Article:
A country’s foreign policy is geared towards creating a conducive international environment for a country’s development and advancing its interests. It is common sense that a country’s foreign policy starts with these first principles. Foreign policies that fulfil these goals are good foreign policies. Conversely, those that do not are bad ones. While the US’s rationale that diplomacy is an extension of internal affairs makes some sense, diplomacy and domestic affairs are ultimately two separate issues. The goal of diplomacy is to enhance domestic development, rather than bringing domestic affairs to the international arena. But the US is an exception.
Following the end of World War II in 1945, the US’s GDP accounted for 50% of the world’s GDP. It possessed 75% of the world’s gold, and controlled international organisations such as the United Nations. Virtually all countries had to look up to the US.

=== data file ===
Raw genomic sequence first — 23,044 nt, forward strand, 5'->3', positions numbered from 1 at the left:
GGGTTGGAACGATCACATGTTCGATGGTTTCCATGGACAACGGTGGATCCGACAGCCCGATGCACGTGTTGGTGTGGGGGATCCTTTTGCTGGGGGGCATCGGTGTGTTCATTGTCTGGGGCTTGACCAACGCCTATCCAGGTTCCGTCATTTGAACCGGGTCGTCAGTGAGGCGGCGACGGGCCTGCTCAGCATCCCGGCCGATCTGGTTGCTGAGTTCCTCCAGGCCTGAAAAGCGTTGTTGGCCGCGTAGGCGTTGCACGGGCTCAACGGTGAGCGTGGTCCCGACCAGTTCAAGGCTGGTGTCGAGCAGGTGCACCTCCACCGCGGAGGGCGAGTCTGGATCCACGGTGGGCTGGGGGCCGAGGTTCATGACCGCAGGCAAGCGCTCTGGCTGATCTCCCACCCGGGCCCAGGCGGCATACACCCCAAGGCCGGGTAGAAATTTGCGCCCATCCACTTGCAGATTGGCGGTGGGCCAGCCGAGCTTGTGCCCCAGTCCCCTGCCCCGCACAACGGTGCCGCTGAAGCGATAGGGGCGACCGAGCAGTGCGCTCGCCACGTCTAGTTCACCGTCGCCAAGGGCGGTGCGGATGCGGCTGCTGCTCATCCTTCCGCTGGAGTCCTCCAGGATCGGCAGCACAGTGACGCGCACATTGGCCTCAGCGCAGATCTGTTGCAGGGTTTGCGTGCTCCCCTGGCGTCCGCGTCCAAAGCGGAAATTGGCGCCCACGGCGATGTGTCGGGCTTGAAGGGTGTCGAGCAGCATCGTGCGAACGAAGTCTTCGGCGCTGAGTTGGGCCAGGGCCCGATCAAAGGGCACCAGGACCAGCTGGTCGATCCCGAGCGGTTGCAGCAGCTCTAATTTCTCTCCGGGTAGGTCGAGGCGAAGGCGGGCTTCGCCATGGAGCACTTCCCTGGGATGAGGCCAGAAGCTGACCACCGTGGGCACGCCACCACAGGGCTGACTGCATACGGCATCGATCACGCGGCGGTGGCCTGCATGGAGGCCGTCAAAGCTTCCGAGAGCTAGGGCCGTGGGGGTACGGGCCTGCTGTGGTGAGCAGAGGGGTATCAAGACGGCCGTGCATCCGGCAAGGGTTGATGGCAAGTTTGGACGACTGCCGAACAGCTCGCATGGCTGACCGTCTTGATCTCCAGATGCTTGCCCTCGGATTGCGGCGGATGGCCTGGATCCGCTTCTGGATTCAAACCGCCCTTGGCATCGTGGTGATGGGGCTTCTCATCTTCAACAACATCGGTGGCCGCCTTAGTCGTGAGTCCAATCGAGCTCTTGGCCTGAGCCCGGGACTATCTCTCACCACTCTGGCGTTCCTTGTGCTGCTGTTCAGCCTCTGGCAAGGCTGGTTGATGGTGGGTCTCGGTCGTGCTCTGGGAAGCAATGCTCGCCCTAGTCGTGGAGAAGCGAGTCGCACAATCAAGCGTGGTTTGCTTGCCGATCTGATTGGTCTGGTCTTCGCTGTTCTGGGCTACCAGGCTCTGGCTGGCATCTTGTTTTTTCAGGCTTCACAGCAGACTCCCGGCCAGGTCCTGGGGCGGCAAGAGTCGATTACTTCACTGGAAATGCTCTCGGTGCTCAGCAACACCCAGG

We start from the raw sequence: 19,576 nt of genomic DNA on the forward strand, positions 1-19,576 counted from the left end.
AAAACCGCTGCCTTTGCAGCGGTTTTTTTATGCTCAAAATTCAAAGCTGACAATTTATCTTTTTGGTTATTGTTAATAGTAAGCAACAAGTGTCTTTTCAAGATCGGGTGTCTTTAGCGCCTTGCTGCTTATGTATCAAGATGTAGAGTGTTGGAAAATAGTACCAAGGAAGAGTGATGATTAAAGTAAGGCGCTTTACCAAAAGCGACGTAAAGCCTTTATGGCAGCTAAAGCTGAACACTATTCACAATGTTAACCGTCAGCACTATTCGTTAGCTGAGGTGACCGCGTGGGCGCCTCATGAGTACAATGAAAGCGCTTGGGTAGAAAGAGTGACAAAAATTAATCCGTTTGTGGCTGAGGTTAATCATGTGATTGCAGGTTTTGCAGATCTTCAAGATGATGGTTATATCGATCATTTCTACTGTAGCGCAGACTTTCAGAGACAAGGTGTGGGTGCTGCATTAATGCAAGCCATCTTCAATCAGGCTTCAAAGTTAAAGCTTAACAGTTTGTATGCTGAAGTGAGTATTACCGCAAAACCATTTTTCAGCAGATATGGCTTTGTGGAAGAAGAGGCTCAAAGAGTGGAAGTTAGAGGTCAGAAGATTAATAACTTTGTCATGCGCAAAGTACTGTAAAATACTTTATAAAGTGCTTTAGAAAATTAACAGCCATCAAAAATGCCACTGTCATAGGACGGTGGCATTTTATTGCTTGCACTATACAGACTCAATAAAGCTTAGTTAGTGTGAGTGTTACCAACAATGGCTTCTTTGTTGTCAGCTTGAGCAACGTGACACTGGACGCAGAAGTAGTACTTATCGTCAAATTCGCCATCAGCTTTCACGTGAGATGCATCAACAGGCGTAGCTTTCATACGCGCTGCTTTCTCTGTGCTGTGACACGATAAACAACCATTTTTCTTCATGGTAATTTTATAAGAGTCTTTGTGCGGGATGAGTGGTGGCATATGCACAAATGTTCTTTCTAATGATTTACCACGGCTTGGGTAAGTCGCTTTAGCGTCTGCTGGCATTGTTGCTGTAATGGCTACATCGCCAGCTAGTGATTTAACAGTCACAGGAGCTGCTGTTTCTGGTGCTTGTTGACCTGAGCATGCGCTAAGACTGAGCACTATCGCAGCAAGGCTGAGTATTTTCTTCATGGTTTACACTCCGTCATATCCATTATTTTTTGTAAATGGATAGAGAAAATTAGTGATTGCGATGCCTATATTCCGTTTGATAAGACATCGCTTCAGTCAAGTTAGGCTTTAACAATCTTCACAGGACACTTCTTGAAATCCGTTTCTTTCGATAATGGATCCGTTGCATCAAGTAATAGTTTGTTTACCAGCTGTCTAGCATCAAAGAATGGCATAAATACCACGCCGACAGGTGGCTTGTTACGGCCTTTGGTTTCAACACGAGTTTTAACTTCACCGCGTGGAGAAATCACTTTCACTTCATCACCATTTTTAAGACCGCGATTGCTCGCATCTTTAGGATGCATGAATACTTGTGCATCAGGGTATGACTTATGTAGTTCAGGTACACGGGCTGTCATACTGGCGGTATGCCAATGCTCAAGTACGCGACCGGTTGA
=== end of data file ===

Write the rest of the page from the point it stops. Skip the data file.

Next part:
Common needs, common sense
Today’s America is a far cry from its glory days. It is currently the world’s largest debtor nation and its position in the world is on a steep decline. The country is problem-ridden, the people’s mindsets have drastically changed, and society is in turmoil. The repeated failures of US foreign policy have played a part in landing the US in its current state.
Americans consider international politics as lofty politics reserved for the upper class, or in other words, an arena where the common people have no say. In 2015, I went to Washington with some students to settle visa application matters. I spoke with a Vietnam War veteran outside the White House and said that the US is in decline because of its foreign policy and its excessive deployment of its military. He fully agreed with me and asked me to head into the White House and tell it to then-US President Barack Obama. He said that they would not listen to the general public but they might listen to a professor. If only it was that simple.
When the Chinese say that the elites will be the downfall of a country, they are referring to the fact that the elites do not understand the struggles and pains of the common people.